The course will consist of two parts. Part I will address how politics affects the judicial process in the U.S., and examine state courts and judges, the criminal justice system, lower federal courts and appellate review, judicial policymaking, and judicial selection across the American judicial system. Part II will focus on how politics affects the Supreme Court.
This special topic course will examine the ways in which interest groups interact in and affect the judicial process, particularly at the Supreme Court level. Topics covered include the theory of interest groups in American politics, interest groups and the federal judicial confirmation process, interest groups in judicial elections, and interest group participation in litigation and “cause” lawyering. The course will provide students with the theoretical and empirical background to examine and assess current political events such as the recent Sotomayor appointment, the controversy surrounding special interest spending in judicial elections, and the contemporary importance of conservative interest group litigation.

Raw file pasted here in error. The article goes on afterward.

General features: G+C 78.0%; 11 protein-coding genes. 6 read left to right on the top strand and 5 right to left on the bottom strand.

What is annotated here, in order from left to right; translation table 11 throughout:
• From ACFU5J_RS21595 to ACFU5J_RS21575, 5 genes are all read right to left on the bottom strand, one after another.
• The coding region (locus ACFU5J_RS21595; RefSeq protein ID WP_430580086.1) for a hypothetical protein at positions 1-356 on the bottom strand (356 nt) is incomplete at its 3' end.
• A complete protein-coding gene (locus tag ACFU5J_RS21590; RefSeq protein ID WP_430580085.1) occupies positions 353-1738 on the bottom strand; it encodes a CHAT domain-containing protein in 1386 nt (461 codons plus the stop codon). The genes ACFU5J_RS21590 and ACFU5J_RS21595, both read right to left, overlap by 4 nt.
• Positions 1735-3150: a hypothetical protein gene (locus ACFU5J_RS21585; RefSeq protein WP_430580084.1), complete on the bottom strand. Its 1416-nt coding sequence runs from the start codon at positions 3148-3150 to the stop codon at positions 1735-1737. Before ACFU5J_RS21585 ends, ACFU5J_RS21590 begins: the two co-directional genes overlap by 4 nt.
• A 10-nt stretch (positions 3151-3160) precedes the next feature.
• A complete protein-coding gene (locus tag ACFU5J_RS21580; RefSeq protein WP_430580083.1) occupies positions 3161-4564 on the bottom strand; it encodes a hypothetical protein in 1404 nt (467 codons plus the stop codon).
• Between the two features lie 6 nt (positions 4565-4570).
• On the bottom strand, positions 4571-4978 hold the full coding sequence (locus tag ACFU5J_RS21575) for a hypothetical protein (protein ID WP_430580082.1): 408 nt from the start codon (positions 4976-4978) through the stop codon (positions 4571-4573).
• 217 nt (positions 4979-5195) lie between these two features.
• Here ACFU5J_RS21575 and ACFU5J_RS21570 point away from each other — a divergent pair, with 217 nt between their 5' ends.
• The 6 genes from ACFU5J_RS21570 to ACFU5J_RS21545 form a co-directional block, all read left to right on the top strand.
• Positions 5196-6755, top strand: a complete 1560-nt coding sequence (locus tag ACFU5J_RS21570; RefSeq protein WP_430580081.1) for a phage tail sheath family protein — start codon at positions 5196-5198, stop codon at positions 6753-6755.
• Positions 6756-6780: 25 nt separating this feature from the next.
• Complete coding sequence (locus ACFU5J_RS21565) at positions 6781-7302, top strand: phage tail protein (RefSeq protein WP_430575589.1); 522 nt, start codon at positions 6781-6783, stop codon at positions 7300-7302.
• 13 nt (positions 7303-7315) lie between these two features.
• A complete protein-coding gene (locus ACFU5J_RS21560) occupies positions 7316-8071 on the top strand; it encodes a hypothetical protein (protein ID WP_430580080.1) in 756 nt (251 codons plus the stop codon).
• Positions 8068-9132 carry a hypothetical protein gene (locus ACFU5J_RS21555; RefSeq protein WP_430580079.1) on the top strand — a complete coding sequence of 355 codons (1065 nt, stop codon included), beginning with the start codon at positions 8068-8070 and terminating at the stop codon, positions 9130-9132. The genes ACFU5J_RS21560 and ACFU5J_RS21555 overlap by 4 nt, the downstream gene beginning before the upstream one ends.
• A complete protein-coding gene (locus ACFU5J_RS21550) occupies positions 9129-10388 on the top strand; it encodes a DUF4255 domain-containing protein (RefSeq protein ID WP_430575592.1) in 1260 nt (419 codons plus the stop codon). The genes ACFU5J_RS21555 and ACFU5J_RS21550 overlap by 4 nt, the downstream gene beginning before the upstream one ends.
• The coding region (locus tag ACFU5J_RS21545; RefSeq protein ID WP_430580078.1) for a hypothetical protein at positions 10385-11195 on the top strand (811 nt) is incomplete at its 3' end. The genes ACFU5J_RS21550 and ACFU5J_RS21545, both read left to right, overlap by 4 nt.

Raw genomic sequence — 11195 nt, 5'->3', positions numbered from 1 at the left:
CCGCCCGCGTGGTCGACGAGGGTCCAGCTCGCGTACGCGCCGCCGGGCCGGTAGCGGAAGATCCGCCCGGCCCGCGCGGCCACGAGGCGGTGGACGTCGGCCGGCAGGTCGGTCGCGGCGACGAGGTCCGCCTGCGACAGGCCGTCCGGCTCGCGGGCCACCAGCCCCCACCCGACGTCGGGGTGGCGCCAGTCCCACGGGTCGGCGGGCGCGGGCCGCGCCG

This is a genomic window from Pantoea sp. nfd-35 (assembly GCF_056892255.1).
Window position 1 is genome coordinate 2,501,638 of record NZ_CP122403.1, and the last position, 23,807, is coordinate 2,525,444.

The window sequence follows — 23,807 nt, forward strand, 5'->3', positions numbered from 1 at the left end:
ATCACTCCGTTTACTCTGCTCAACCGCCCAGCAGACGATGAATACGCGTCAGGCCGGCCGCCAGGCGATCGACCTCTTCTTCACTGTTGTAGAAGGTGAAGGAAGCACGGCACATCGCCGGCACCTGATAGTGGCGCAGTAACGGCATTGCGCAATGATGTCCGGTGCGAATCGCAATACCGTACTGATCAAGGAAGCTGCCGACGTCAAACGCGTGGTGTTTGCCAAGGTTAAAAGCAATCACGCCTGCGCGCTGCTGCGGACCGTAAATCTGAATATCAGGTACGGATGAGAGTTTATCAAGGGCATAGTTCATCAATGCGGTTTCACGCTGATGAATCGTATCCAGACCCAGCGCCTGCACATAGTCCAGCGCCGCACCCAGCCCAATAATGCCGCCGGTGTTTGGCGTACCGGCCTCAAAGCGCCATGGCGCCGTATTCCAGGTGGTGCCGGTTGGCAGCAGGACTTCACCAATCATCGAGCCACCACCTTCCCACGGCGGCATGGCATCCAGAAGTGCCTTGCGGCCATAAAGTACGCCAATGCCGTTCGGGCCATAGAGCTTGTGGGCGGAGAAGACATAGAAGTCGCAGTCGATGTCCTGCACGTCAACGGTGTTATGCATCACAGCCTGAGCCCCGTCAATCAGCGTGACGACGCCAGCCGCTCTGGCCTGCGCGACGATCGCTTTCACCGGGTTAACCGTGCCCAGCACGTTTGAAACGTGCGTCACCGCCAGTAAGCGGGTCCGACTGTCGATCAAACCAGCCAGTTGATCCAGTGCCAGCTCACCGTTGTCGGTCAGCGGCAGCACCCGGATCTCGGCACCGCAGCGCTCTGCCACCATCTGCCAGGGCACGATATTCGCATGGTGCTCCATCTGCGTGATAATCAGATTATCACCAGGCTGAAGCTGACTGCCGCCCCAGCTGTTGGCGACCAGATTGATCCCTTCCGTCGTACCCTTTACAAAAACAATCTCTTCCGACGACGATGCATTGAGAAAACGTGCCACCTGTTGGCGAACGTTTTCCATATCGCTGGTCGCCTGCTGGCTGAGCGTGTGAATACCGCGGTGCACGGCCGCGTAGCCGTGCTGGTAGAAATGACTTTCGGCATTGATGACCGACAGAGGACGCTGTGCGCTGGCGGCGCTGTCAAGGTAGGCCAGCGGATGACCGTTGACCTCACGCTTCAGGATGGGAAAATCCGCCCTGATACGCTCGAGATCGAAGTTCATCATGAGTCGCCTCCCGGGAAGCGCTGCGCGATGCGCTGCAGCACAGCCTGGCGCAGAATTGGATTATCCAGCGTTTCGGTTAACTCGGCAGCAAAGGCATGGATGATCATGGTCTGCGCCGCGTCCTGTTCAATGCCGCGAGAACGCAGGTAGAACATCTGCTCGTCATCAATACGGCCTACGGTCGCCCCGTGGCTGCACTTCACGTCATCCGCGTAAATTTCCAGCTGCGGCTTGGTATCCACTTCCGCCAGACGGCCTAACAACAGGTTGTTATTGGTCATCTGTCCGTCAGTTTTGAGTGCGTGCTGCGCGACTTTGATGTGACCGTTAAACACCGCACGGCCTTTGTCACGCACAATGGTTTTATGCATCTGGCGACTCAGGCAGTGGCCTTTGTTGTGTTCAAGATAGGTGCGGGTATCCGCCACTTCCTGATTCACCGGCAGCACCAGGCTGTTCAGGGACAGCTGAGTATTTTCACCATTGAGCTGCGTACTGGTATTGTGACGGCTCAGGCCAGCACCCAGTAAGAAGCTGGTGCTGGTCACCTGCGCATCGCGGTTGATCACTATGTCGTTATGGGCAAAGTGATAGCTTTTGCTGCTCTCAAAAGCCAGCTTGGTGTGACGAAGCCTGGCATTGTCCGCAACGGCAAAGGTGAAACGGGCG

A study of the general powers and limits of the branches of the national government and the relationship among the levels of government, as this has affected civil rights and individual liberties under the Constitution.
U.S. Supreme Court studies, judicial decision making, and comparative judicial politics.